Behind We Build The Wall’s Well-Documented Ties To Border Vigilantes

TOPSHOT - United Constitutional Patriots New Mexico Border Ops militia team member Jim Benvie, 43, from Minnesota, stands in a camper near the US-Mexico border wall in Anapra, New Mexico on March 20, 2019. - The mil... TOPSHOT - United Constitutional Patriots New Mexico Border Ops militia team member Jim Benvie, 43, from Minnesota, stands in a camper near the US-Mexico border wall in Anapra, New Mexico on March 20, 2019. - The militia members say they will patrol the US-Mexico border near Mt. Christo Rey, "Until the wall is built." In recent months, thousands of Central Americans have arrived in Mexico in several caravans in the hope of finding a better life in the United States. US President Donald Trump has branded such migrants a threat to national security, demanding billions of dollars from Congress to build a wall on the southern US border. (Photo by Paul Ratje / AFP) (Photo by PAUL RATJE/AFP via Getty Images) MORE LESS
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August 20, 2020 3:09 p.m.

We Build The Wall, whose founder Brian Kolfage was indicted by a federal grand jury Thursday alongside Steve Bannon and two others, is in the hot seat for its leaders’ various alleged financial crimes. But for a year and a half, TPM has covered another side of the group as well: Its extensive and well-documented ties to right-wing border vigilantes.

Much of the initial documentation of the ties surfaced on video. That’s thanks to Jim Benvie, a member and videographer of a since-defunct border vigilante group called the United Constitutional Patriots, later renamed to the Guardian Patriots. UCP members would dress up in fatigues and carry rifles, making themselves resemble Border Patrol officers, and apprehend migrants as they attempted to cross the U.S.-Mexico border.

We first covered UCP in April last year, after one of Benvie’s live broadcasts showed the vigilantes stopping dozens of migrants and turning them over to the feds. But Benvie made tons of videos, most of them showing smaller arrests, where the vigilantes would call in federal agents after seeing and apprehending people at the border.

Benvie was ultimately charged and found guilty of impersonating a Border Patrol agent, but not before he had plenty of behind-the-scenes access to We Build The Wall’s first construction site outside El Paso, Texas — including interviews with Kolfage and general counsel Kris Kobach.

UCP members were with Kolfage when, as a stunt, he illegally crossed the southern border into Mexico, in his wheelchair, and then crossed back into the U.S.

In fact, We Build The Wall’s first construction site wasn’t far from the spot at the border where UCP camped out at night, keeping watch and stopping people who attempted to cross.

State and local law enforcement officials in New Mexico, including State Police Chief Tim Johnson and senior officials in Gov. Michelle Lujan Grisham’s (D) administration, were concerned about the legality of the activity, emails obtained by TPM showed. In addition to Benvie, another UCP member, Larry Mitchell Hopkins, was subsequently charged with a federal gun violation, pleading guilty in January.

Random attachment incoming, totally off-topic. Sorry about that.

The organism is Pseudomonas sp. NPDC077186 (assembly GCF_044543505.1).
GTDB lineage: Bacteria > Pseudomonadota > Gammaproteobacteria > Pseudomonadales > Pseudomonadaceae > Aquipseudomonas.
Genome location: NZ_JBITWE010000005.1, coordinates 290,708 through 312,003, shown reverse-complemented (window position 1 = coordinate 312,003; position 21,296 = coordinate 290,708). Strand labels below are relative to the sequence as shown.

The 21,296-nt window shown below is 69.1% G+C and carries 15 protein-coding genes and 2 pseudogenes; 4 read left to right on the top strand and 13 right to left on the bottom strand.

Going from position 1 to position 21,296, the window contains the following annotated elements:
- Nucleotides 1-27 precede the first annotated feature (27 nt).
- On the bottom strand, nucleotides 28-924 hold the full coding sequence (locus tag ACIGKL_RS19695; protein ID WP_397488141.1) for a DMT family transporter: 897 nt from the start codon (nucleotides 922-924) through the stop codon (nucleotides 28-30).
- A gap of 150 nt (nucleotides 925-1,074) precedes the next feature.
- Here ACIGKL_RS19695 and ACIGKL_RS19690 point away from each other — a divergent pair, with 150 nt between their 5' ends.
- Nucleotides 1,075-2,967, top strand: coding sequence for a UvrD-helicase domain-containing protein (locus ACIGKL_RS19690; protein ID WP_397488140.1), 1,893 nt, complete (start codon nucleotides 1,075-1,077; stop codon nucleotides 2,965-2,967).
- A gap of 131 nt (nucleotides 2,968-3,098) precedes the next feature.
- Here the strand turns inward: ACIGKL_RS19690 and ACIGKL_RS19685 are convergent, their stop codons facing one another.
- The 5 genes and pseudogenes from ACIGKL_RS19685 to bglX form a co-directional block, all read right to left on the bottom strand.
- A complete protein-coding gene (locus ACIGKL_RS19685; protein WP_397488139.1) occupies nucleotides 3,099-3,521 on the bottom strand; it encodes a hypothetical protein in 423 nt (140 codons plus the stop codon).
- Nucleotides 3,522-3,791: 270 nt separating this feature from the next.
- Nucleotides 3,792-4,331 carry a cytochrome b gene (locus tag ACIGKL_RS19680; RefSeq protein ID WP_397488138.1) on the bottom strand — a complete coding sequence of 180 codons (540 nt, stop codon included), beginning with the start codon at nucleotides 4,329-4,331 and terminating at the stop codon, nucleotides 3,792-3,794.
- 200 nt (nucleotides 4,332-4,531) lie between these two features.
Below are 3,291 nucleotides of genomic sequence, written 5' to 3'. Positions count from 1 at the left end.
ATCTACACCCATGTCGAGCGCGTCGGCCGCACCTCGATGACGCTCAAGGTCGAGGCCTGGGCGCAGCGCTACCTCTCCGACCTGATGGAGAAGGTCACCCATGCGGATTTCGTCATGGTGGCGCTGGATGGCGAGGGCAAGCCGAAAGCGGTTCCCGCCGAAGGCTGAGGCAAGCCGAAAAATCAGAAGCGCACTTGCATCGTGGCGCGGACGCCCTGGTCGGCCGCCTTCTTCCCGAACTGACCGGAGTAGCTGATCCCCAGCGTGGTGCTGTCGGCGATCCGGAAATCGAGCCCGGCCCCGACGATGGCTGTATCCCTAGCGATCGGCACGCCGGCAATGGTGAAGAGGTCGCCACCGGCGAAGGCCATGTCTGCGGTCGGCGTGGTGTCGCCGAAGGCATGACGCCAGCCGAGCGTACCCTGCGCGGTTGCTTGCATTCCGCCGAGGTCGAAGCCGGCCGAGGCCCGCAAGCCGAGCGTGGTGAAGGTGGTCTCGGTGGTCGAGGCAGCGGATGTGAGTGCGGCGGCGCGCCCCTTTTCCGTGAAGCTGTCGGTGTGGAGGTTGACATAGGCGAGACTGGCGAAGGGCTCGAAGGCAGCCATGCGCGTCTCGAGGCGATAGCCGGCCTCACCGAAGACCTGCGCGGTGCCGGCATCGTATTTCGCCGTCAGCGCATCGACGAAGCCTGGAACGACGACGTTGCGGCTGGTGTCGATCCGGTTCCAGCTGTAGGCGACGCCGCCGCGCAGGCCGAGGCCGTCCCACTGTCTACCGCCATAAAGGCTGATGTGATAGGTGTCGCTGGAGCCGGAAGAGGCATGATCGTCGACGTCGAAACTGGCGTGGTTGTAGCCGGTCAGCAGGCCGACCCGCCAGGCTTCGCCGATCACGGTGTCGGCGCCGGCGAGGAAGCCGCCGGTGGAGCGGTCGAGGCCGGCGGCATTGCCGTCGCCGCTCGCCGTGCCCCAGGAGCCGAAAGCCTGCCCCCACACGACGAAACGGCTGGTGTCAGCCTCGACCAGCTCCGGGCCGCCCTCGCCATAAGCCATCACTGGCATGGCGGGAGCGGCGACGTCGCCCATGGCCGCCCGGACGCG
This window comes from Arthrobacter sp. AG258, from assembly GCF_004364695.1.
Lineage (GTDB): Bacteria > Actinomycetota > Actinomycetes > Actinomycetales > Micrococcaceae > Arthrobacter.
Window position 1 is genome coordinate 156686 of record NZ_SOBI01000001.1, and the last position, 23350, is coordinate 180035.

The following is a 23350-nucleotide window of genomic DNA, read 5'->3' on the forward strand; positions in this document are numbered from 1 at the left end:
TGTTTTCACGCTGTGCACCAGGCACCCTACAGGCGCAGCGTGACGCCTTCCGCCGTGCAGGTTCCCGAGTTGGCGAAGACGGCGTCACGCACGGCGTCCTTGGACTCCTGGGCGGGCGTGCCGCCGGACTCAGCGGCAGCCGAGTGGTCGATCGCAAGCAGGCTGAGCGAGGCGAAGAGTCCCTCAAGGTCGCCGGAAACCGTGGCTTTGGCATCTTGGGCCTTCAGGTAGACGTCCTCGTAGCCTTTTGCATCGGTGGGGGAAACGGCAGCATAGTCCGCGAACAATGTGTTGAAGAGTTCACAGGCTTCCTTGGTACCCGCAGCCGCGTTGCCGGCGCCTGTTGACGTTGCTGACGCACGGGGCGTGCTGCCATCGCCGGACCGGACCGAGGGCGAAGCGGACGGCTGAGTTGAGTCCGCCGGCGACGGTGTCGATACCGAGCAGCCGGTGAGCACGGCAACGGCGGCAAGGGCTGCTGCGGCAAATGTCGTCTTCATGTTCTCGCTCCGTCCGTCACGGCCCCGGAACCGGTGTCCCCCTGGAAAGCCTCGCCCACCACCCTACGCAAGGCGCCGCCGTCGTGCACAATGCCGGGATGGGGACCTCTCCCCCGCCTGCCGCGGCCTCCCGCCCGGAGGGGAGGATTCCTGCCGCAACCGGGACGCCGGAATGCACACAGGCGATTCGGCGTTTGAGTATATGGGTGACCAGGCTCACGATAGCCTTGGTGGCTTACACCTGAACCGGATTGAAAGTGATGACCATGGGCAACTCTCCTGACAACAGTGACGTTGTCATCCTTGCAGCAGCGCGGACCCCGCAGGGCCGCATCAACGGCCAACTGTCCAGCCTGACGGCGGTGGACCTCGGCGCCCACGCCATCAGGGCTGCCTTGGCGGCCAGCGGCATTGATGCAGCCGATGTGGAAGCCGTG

Though We Build The Wall’s official stance was that it was not connected to the border vigilantes, the group’s actions said otherwise.

At an event celebrating the completion of the first construction project — where Benvie was filming a livestream for his Facebook fans — We Build The Wall co-founder Dustin Stockton turned to him and expressed his gratitude.

“You guys have shown, Jim, you and your crew have shown how high-traffic this area was,” Stockton said, pointing to the strip of previously un-walled border.

“Your videos turned us on to just how serious this crisis is,” he added. “And when we saw those, the proof is there. We had the absolute proof of what was happening right here. And to be able to shut that off with the people’s money so quickly, it’s moving.”

Another UCP member, Steve “Viper” Brant, sometimes acted as the construction site’s unofficial security.

The border vigilantes weren’t all: Various fringe right-wing figures got special access to the border wall construction site, including Oath Keepers founder Stewart Rhodes.

Absurd claims about immigrants became a part of the project’s pitch. In campaigning for a border wall, Kolfage often blurred the line between violent gang members and people attempting to come to America for safety and opportunity.

In one of a few conversations I’ve had with Kolfage over the past year, I pressed him on his views of immigrants.

It was in December, after he’d posted a video of a man who said he was fleeing Honduras for the United States because the gang MS-13 was threatening him over money he owed. Kolfage asserted to me that asylum-seekers are coached, and that “owing money doesn’t qualify you for asylum.”

I pushed: So everyone threatened by gang violence in Central America chose to be involved with gangs?

“Women probably not,” he said. “Men have a choice.”

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